Wednesday, 1 November 2006

Charlie Chaplin

For more than a week now the news has been telling us quite a lot about this Muslim mufti of Sydney, who said that women dressed in seductive clothing are like exposed meat left out for the hungry cat to devour. Or something along these lines.
Since these pearls of wisdom were uttered, the item refuses to let go. There are calls from all over the place to sack the mufti, with some even going as far as saying that he should be deported for his un-Australian words.
What do I make of it?
Well, if you ask me, the Muslim community who this guy is supposed to be representing would do well to get rid of him; he's a total idiot. Then again, I doubt they would follow my advice, given the distinctive gap in the way we view this world of ours.
As to the wise people of Australia calling for him to be deported, all I can say is - since when has the expression of one's opinion, as stupid as it may be, become a felony carrying the punishment of deportation?
What I'm trying to say here is that as stupid as this guy's words may have been, their contents is not the real driver of the current turmoil. Just compare these words to what the archbishop of god-knows-where or the rabbi of your nearest ghetto would say, and you will find that their opinions do not differ by much; the main differences are that this archbishop won't say these things in a forum that may make such a news item bomb out of it, and that no one would ask for the rabbi to be deported. Why? Because he's a rabbi, and not a Muslim; and currently, it is the Muslims who are the ones being picked on.
All this big fuss has nothing to do with the bleeding hearts leading our society being truly worried about the status of women in our society. Most of them agree with the mufti. What this is all about is an opportunity to bash Muslims about and to show them who is the real boss in this country.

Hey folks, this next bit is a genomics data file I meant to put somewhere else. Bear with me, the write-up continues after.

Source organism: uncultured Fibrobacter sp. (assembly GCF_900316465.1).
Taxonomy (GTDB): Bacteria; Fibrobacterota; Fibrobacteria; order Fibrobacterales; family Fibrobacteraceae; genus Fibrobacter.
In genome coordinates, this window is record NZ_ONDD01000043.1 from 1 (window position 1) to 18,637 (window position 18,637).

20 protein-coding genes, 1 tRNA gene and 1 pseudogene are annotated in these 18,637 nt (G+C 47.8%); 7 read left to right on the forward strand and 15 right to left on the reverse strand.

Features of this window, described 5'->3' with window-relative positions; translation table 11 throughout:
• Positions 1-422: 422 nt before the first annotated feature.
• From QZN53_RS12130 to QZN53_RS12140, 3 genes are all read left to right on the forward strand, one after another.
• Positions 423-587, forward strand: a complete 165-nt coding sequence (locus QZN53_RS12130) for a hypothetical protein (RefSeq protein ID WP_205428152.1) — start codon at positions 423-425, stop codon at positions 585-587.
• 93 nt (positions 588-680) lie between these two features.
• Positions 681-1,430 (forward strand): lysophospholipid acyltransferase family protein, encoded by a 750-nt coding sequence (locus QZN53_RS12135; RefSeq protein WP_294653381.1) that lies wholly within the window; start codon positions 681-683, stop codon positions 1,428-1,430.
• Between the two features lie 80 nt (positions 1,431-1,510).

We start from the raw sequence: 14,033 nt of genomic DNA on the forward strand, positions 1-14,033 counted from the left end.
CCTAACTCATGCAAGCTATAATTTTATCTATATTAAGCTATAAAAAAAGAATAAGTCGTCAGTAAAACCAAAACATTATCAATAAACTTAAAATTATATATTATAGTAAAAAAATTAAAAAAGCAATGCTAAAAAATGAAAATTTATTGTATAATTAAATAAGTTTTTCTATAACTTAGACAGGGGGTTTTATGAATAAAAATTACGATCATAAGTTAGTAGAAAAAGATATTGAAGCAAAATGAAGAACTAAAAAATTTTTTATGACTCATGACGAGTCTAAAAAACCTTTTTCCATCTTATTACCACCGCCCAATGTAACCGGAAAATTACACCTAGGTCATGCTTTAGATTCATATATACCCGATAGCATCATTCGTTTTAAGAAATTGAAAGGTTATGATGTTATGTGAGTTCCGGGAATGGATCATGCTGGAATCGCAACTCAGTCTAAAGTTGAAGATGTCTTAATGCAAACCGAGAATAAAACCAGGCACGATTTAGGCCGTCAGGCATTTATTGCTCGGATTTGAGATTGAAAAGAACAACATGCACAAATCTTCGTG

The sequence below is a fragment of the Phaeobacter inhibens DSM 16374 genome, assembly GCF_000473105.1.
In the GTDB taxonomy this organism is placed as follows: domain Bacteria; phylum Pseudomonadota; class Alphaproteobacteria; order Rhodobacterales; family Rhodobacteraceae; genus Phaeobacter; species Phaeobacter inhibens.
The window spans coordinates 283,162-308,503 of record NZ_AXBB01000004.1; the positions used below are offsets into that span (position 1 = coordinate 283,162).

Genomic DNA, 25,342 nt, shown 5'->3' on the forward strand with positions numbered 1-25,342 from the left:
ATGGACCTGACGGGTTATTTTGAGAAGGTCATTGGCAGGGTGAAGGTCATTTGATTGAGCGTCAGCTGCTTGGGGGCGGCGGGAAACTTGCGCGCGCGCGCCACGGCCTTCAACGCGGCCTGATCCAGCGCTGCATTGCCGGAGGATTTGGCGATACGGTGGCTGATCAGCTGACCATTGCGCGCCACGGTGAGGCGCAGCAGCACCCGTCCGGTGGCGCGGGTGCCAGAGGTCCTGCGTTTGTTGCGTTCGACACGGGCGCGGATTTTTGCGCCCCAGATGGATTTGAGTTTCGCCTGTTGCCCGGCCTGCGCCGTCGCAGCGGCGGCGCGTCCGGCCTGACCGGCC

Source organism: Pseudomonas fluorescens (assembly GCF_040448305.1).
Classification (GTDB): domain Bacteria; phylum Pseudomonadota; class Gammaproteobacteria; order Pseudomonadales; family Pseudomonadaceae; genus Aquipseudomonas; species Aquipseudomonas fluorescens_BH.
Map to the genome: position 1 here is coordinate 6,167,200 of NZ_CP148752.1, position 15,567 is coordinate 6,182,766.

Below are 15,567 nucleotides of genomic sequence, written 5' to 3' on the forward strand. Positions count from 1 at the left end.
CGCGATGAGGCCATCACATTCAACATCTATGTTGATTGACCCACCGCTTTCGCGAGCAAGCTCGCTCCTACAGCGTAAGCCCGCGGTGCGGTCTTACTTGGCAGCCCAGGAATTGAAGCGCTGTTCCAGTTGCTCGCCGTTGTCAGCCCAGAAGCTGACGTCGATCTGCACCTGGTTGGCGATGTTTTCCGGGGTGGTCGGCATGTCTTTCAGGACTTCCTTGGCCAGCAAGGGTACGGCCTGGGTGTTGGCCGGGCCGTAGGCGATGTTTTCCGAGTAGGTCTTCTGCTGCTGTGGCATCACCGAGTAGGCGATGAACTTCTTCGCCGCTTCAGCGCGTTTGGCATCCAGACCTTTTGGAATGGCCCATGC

And as if by coincidence, and as if we didn't know who's the boss in this country, John Howard came up with a lovely new idea this week: The government will now fund chaplains for schools, who will provide "spiritual help and support" to students requiring such help.
In an article published in today's Age, Howard says - and I quote:
"There is a keen desire in the wider community for additional ways to provide pastoral care, comfort and support for young Australians. In an increasingly complex world, parents are telling my Government that a school chaplain would help them provide positive guidance to their children."
Better yet, in case you managed to secure a firm grip with all the hordes of community members running around looking for some pastoral care, he also says:
"Students often struggle to come to terms with the loss of school friends, and a chaplain would help them manage their grief."
Excuse me, but how many students need to come to terms with the loss of school friends in the first place? I did 12 years of school plus 4 of uni, and none of my friends died on me. None died on me in 4 years of army service in quite a hostile territory, either. What the hell is Howard talking about?
Well, it's obvious what he is really talking about, and it is also obvious that I'm infuriated.